Meaning: - The Goods and Services Tax (GST) is a comprehensive value added tax (VAT) on the supply of goods or services. France was the first country to introduce this value added tax system in 1954 devised by a public servant. In India, due to non consensus between central and state government, the proposal is to introduce a Dual GST regime i.e. Central and State GST. Dual GST: - Many countries in the world have a single unified GST system i.e. a single tax applicable throughout the country. However, in federal countries like Brazil and Canada, a dual GST system is prevalent whereby GST is levied by both the federal and state or provincial governments. In India, a dual GST is proposed whereby a Central Goods and Services Tax (CGST) and a State Goods and Services Tax (SGST) will be levied on the taxable value of every transaction of supply of goods and services. Impact on Prices of Goods and Services:-The GST is expected to foster increased efficiencies in the economic system thereby lowering the cost of supply of goods and services. Further, in the Indian context, there is an expectation that the aggregate incidence of the dual GST will be lower than the present incidence of the multiple indirect taxes in force. Consequently, the implementation of the GST is expected to bring about, if not in the near term but in the medium to long term, a reduction in the prices of goods and services. The expectation is that the dealers would start passing on the benefit of the reduced tax incidence to the customers by way of reduced prices. As regards services, it could be that their short term prices would go up given the expectation of an increase in the tax rate from the present 10% to approximately 14% to 16%. Benefits of Dual GST: – The Dual GST is expected to be a simple and transparent tax with one or two CGST and SGST rates. The dual GST is expected to result in:- • Reduction in the number of taxes at the Central and State level • Decrease in effective tax rate for many goods
• Removal of the current cascading effect of taxes • Reduction of transaction costs of the taxpayers through simplified tax compliance • Increased tax collections due to wider tax base and better compliance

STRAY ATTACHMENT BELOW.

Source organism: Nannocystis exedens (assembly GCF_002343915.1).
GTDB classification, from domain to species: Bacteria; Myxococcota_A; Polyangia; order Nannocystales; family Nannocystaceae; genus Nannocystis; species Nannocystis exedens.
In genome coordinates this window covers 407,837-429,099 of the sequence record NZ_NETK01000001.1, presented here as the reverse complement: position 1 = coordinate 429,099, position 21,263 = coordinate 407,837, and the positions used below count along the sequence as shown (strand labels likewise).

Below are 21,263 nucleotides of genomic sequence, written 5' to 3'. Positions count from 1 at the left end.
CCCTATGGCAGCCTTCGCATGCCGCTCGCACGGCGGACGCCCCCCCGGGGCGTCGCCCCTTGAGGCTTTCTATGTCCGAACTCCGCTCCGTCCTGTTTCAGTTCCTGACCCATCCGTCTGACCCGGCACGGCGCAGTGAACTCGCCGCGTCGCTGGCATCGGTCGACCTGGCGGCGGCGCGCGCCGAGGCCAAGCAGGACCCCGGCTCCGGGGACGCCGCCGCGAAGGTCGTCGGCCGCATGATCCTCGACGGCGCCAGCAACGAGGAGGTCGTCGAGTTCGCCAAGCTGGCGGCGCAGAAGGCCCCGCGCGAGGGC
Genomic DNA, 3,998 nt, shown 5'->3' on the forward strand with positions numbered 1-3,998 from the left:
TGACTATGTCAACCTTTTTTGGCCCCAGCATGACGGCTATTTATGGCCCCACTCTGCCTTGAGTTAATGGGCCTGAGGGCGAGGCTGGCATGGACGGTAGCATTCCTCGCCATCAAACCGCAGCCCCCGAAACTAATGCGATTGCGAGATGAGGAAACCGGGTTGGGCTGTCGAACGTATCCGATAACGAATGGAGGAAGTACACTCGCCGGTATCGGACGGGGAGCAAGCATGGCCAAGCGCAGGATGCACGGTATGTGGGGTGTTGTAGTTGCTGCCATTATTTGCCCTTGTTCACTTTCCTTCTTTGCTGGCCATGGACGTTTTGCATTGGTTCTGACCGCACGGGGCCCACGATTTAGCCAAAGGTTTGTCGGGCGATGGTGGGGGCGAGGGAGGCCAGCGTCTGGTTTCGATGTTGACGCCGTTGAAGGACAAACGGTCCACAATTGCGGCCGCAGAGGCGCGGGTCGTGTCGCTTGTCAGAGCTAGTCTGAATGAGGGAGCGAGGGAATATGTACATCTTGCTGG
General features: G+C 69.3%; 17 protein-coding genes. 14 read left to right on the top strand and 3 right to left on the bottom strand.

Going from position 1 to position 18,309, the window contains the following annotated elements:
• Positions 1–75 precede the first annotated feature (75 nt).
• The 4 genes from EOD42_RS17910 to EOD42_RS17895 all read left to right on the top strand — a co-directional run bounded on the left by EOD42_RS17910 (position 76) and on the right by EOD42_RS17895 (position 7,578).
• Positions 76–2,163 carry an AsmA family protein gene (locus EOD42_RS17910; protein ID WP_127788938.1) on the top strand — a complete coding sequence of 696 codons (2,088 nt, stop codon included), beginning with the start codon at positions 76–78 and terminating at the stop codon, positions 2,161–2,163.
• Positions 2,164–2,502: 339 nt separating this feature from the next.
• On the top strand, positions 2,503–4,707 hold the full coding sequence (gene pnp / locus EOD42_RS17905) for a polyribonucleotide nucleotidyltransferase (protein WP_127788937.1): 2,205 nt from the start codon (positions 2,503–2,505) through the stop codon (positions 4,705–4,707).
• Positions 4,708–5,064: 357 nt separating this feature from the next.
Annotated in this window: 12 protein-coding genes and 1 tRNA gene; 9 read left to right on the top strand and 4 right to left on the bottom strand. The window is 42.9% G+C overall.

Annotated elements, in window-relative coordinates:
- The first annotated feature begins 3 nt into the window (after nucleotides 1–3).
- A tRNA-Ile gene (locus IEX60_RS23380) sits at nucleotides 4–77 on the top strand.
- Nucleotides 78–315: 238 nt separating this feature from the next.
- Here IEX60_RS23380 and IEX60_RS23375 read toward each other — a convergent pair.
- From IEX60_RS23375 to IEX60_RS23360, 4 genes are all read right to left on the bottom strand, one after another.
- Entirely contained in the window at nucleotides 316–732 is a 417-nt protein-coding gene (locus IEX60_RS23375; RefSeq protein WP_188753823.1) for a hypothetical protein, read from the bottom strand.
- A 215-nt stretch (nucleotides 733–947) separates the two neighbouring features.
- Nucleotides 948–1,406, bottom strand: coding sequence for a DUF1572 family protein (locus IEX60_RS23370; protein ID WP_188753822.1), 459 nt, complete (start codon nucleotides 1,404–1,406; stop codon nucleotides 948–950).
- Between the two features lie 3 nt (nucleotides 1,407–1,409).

Certainty of implementation:- The Finance Minister has made a categorical statement in Parliament that GST will be implemented on April 1, 2013. In his subsequent media interactions, he has further indicated that he is keen to implement the GST even if some of the States are not ready or willing to implement GST by this date. Accordingly, based on the present indications, as also on the basis of our subsequent interactions with senior Government Officials, we believe that the April 1, 2013 timeline for introduction of the dual GST will be met. Who would be impacted: All businesses, whether engaged in sales / supply of goods or supply of services, would be impacted by GST. The impact would be on supply chains, ERP, product pricing, dealer margins etc. Applicability to service providers :-Unlike the transition from the sales tax regime to the VAT, where only businesses dealing in goods were affected, in the case of GST, as the name suggests, both goods and service providers will be impacted. Thus, even pure service providers need to plan for the transition to the GST. Time to Plan for GST:-The draft laws will clarify finer aspects of GST such as rates, classification and compliances. However, based on the material in the public domain, one can begin with spreading awareness among various stakeholders within the organization and identifying broad areas of action before the draft laws are published. Experience of VAT implementation suggests that there may not be enough lead-time available between the date of announcement of GST implementation and the actual date of GST implementation. Taxable event:- The “Taxable event” will be the supply of goods & the supply of services Hence, the current taxable events such as...
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